A History

Roger C. Schonfeld

Ten years ago, most scholars and students relied on bulky card catalogs, printed bibliographic indices, and hardcopy books and journals. Today, much content is available electronically or online. This book examines the history of one of the first, and most successful, digital resources for scholarly communication, JSTOR. Beginning as a grant-funded project of the Andrew W. Mellon Foundation at the University of Michigan, JSTOR has grown to become a major archive of the backfiles of academic journals, and its own nonprofit organization.

Roger Schonfeld begins this history by looking at JSTOR's original mission of saving storage space and thereby storage costs, a mission that expanded immediately to improving access to the literature. What role did the University play? Could JSTOR have been built without the active involvement of a foundation? Why was it seen as necessary to "spin off" the project? This case study proceeds as an organizational history of the birth and maturation of this nonprofit, which had to emerge from the original university partnership to carve its own identity. How did the grant project evolve into a successful marketplace enterprise? How was JSTOR able to serve its twofold mission of archiving its journals while also providing access to them? What has accounted for its growth? Finally, Schonfeld considers implications of the economic and organizational aspects of archiving as well as the system-wide savings that JSTOR ensures by broadly distributing costs.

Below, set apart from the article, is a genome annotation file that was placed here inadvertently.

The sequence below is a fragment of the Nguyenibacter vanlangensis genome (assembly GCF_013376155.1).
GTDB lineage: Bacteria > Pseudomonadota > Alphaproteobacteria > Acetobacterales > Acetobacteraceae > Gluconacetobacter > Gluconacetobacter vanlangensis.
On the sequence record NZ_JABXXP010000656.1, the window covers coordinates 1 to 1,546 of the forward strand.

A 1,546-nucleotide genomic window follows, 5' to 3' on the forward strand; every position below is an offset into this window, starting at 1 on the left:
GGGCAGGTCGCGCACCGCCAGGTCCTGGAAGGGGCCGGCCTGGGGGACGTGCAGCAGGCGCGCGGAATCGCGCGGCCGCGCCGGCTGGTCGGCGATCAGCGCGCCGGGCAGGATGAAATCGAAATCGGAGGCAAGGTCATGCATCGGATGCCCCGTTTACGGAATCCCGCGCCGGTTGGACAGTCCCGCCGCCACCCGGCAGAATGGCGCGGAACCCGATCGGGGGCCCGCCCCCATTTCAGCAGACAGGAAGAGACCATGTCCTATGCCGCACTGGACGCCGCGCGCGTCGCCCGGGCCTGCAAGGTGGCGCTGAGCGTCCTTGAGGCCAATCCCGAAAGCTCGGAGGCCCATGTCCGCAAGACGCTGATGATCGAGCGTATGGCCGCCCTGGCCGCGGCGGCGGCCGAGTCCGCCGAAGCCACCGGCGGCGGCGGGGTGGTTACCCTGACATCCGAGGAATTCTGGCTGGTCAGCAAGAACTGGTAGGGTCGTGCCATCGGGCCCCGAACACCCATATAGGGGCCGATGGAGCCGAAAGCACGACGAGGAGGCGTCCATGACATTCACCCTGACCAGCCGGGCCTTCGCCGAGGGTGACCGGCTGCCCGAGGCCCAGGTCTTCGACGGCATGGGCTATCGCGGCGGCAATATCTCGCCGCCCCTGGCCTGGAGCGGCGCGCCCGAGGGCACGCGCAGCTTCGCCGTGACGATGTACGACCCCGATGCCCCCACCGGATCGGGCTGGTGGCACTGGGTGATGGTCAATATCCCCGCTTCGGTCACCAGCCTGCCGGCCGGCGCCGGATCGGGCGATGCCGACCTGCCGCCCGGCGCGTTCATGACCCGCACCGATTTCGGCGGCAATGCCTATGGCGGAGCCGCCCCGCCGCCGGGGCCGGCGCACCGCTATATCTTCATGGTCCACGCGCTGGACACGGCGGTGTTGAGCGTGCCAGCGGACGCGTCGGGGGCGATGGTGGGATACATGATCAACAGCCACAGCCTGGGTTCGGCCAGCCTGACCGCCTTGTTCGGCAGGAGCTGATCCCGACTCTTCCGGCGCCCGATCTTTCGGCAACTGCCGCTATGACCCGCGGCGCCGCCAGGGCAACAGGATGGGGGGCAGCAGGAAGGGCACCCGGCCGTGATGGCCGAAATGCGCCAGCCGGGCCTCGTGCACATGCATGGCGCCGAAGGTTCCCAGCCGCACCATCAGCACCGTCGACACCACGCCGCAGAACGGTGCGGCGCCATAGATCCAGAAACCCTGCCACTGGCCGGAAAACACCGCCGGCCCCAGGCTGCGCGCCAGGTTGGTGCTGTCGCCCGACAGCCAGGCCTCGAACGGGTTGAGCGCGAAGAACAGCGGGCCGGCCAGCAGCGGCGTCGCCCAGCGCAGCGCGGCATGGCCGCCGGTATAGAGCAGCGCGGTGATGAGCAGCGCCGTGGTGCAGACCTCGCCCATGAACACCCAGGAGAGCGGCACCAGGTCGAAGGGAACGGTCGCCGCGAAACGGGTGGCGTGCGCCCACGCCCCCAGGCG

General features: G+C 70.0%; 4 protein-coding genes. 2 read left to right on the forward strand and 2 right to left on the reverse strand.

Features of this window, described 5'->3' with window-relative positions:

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Just the Facts

How "Objectivity" Came to Define American Journalism

David Mindich